FDA Cracks Down on Essure Birth Control Device After Years of Complaints

The Food and Drug Administration (FDA) announced Monday that they have moved to restrict the sale and distribution of the Essure permanent female contraceptive device. Essure is an implantable sterilization device and was developed by the Bayer subsidiary Conceptus Inc. The Essure device is a microinsert made from polyethylene terephthalate (PET) fibers. They are inserted into each fallopian tube to induce an inflammatory response and the fibrosis. The fibroidal scar tissue builds over several months, during which time another contraceptive method would be required, but eventually the scar tissue should physically block the tube, thus preventing fertilization. 

Essure does not require an incision and was designed as an alternative to tube ligation, which is an invasive abdominal surgery. As described by WebMD, the most common tube ligation methods are laproscopic procedures. This means that the surgeon has to gain access to the abdomen or pelvis through two small incisions. One is usually in or below the navel and the other at the top edge of the pubic bone. The surgeon then inflates the abdominal cavity with air in order to gain clearance and inserts a laproscope. The laproscope itself has a magnifying lens and a light to help guide the ligation (cutting) instrument to the correct location. 

An NCBI study on the efficacy of the Essure system described how the small and flexible coils are inserted into the fallopian tubes through the cervix and vagina, using a coil catheter delivery system. The Essure procedure requires less anesthesia but is not without risk. FDA Commissioner Scott Gottlieb announced Monday, “We’ve been closely evaluating new information on the use of Essure, and based on our review of a growing body of evidence, we believe this product requires additional, meaningful safeguards to ensure women are able to make informed decisions about risk when considering this option.” 

The FDA had no choice but to take this step after it had become clear that patients and doctors were not being adequately informed about the dangers of the device. It is not the first time the regulators expressed concerns about Essure. In 2016, the FDA ordered Bayer to provide more information about the risks of Essure and to make sure doctors were aware of the potential for complications. The 2016 order also forced Bayer to include a prominent boxed warning on Essure and a Patient Decision Checklist to make sure that the benefits and potential dangers of the product were clearly outlined. Bayer was required to complete a new post-market study into the effectiveness and adverse events related to Essure.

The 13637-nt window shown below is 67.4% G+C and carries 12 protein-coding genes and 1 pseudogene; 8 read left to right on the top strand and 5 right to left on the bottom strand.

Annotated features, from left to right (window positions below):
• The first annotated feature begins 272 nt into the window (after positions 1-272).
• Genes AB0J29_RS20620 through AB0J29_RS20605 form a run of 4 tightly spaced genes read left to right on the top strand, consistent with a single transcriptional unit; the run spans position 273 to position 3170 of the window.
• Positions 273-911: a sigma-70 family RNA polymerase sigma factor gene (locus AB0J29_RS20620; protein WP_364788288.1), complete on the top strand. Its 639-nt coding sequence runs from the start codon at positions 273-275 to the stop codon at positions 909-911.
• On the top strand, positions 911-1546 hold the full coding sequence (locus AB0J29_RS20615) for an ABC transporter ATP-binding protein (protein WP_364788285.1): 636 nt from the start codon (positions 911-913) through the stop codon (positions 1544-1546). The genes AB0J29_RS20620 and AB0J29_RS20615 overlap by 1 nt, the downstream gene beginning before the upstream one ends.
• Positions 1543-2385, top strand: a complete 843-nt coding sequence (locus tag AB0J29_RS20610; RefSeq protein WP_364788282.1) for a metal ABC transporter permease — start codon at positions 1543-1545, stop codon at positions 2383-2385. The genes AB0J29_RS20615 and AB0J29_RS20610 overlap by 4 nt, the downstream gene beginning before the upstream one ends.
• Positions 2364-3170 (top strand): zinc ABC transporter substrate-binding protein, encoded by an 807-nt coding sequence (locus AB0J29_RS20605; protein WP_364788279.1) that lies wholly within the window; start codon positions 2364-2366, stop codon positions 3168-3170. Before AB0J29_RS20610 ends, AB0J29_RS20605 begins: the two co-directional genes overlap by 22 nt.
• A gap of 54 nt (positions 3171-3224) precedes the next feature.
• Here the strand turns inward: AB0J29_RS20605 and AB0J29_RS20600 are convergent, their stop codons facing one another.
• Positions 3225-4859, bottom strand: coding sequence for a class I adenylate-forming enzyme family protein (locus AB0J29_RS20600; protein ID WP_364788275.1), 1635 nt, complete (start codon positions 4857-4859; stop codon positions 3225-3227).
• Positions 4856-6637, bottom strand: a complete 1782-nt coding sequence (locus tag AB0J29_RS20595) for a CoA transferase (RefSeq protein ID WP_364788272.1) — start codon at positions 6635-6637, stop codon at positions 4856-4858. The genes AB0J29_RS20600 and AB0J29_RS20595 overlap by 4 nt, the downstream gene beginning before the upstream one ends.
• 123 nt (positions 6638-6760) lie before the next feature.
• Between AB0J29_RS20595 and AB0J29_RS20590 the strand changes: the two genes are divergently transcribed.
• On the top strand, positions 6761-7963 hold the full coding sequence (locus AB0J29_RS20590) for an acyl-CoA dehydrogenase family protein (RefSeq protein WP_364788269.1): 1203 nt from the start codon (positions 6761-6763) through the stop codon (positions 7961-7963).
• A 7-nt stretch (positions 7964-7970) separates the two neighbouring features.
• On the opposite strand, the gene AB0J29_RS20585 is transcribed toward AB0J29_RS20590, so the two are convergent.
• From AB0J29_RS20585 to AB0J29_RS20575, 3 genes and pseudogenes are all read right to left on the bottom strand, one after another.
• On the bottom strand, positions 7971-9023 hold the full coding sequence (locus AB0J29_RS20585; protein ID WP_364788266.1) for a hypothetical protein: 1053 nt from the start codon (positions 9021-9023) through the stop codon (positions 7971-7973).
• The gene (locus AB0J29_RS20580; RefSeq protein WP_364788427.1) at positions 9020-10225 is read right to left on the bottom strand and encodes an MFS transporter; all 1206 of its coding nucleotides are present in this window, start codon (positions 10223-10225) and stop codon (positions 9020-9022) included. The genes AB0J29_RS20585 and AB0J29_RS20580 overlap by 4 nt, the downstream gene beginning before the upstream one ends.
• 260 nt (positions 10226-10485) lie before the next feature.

Tens of thousands of adverse events have been tied to Essure. This week’s FDA announcement revealed, “Some patients implanted with Essure have experienced adverse events, including perforation of the uterus and/or fallopian tubes, migration of inserts to the abdominal or pelvic cavity, persistent pain and suspected allergic or hypersensitivity reactions. In addition, women have also reported experiencing headache, fatigue, weight changes, hair loss and mood changes, such as depression.”

Bayer continues to defend the product in both public arenas and in the court of law: They face over 16,000 lawsuits related to Essure. Women sounded the alarm about the dangers and failings of the product soon after it was launched. There are support groups where women share their horror stories about the device. Stories of fevers, bleeding, cramping, pain and even cases where residual metal shards were left behind after the device was removed, are frighteningly common in the Essure survivors community.

The FDA announced, “The new Essure labeling, which will now be legally required when this product is offered to a patient, restricts the sale and distribution of the device to only health care providers and facilities that provide information to patients about the risks and benefits of this device.” The stakes are high for both patients and Bayer, “The FDA plans to enforce these requirements and will take appropriate action for a failure to comply, including applicable criminal and civil penalties.”

The failure of Essure is at this point almost assured. Sales of the product are down 70 percent and the labeling restrictions will make it impossible for any prospective patient to ignore its dangers. If you are looking into permanent or reversible contraceptives, you may be relieved to learn that you don't have to subject yourself to the risks of hormonal contraception, or learn to live with the side effects, in order to take control of your reproductive health. 

There may be no easy way to provide permanent female contraception, but there are a number of reversible nonhormonal options available. Barrier methods, which work by preventing the man's sperm from reaching the woman's egg, include the diaphragm, cervical cap, sponge and male and female condoms. None of these are foolproof, which is why many couples use them in combination with fertility awareness-based methods.

Fertility awareness involves knowing when a woman's fertile period occurs each month, and then avoiding sexual intercourse during (and just prior to) this time (or using a barrier method if you do). When used consistently and correctly, fertility awareness is highly effective at preventing pregnancy; fewer than 1 to 5 women out of 100 will become pregnant using fertility awareness in this manner. In order to track fertility, a number of methods can be used by women, including tracking basal body temperature, mucus production, saliva indicators and cervical position.
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